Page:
Government of Singapore Investment Corp., which manages more than US$100 billion, will be able to more quickly adjust the makeup of its assets and will focus on emerging markets as they outpace developed economies.
The fund, with the approval of the board, will be free to change its asset allocation over the medium term, or within five years, to “respond more flexibly to significant risks or opportunities,” Chief Investment Officer Ng Kok Song said in the annual report Sept. 26.
The Singapore GIC said it will continue to increase its investments in higher-growth emerging economies, especially in Asia, as expansion in developed nations slows. Its holdings in the U.S. fell to 36% of its portfolio in the year ended March 31, from 38% the previous year, according to the annual report.
The fund, established in 1981, said annual returns in the past 20 years averaged 7.1% in U.S. dollar terms, compared with 5.7% in the previous fiscal year. The rate of return in excess of global inflation rose to 3.8% from 2.6%. GIC didn't give the value of its assets or how much they rose or fell.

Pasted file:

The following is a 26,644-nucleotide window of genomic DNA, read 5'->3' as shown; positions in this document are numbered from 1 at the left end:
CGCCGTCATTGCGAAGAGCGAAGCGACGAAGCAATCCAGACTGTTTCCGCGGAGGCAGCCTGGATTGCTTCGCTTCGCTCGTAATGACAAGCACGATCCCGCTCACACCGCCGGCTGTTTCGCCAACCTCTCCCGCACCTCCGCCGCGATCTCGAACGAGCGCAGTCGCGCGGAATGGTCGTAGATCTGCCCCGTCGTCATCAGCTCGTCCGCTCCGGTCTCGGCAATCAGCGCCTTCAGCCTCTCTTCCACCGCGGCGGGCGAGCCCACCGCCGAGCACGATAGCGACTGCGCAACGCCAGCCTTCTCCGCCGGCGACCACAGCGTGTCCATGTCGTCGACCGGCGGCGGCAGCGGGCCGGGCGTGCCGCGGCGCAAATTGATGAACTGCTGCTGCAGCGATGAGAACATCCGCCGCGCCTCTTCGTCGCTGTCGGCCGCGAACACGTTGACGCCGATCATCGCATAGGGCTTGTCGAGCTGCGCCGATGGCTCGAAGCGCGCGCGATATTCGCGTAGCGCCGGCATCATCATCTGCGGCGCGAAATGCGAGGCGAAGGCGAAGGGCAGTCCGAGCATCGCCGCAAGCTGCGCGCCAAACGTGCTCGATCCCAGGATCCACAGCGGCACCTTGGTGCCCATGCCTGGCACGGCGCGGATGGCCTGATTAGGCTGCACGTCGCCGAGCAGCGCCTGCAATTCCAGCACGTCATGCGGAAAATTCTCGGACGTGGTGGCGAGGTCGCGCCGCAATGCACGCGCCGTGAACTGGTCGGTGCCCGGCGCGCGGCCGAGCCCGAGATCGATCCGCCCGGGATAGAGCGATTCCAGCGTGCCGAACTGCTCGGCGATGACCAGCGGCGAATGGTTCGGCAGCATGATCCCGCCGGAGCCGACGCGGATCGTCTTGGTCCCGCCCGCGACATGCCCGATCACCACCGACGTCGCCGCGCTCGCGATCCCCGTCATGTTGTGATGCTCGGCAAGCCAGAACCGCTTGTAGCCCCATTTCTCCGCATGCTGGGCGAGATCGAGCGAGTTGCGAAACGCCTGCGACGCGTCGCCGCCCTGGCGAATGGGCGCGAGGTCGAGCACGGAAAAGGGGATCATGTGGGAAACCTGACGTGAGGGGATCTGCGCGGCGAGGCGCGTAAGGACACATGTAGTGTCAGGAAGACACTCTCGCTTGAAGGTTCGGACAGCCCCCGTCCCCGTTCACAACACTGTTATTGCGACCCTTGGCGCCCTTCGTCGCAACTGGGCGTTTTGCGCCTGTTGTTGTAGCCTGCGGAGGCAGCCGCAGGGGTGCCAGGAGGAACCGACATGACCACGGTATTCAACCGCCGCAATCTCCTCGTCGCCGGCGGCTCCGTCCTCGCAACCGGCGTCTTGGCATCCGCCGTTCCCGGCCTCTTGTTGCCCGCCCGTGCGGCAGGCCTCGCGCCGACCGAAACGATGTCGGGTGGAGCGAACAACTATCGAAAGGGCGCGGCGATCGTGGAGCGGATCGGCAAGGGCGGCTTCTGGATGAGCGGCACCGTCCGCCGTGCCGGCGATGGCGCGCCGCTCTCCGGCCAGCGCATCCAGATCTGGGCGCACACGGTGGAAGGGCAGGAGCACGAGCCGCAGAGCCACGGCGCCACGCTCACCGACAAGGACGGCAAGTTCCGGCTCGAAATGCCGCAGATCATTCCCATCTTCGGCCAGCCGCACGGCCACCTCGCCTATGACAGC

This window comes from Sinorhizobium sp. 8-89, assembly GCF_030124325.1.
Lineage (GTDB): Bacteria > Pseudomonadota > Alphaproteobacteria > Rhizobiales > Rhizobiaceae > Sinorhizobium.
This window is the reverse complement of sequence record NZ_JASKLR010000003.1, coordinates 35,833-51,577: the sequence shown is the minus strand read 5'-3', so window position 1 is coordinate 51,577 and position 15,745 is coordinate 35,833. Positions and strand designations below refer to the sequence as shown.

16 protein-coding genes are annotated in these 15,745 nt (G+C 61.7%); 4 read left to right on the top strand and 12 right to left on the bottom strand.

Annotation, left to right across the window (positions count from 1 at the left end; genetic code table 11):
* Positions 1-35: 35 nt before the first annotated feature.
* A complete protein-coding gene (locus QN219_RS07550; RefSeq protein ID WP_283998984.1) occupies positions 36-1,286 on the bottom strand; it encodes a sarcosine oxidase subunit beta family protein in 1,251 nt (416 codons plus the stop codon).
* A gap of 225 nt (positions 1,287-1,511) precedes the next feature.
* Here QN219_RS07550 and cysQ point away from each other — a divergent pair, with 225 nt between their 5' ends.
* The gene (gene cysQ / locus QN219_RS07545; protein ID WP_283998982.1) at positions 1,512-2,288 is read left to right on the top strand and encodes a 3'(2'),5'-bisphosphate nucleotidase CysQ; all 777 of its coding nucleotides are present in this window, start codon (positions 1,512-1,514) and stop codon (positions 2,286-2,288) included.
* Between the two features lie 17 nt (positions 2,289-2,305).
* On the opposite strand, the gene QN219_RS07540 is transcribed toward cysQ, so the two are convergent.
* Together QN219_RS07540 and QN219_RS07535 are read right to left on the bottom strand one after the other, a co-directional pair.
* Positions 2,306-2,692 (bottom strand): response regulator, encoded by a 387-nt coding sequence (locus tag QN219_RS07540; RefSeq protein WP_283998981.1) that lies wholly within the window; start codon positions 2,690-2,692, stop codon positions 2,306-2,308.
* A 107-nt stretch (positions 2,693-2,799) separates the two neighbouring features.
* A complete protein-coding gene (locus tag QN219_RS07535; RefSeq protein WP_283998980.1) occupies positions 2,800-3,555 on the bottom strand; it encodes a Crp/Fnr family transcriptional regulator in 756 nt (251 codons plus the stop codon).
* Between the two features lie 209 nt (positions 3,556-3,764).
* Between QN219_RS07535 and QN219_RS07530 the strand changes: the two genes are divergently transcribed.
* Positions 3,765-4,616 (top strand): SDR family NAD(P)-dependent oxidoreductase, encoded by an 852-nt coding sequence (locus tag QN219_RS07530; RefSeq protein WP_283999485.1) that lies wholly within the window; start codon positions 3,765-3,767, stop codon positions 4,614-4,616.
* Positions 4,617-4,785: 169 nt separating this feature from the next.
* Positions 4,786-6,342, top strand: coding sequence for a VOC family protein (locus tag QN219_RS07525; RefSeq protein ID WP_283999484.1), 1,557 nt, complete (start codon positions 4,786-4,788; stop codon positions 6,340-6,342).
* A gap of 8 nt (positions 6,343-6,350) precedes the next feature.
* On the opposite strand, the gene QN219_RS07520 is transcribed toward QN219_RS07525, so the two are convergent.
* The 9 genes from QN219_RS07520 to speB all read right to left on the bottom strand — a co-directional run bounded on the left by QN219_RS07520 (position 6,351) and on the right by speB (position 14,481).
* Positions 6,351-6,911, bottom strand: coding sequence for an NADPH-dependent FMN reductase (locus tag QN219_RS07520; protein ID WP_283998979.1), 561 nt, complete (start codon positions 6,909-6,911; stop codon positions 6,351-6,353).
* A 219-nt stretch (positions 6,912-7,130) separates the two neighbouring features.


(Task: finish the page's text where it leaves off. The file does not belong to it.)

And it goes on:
The 20-year annualized return at Temasek Holdings, the city-state's other investment firm, was 14% in the 12 months ended March 31. Temasek manages US$137 billion.
“While the global economy is experiencing a rebound, the recovery path beyond this year is subject to significant uncertainties,” GIC Deputy Chairman Tony Tan said in the report. “The financial landscape has become more volatile, with more uncertainty and tail risk.”
Sovereign risks have increased especially in Europe and asset price bubbles could be threats in emerging markets, Mr. Tan said in the report. There also is a risk that the developed world will swing toward protectionism, he said.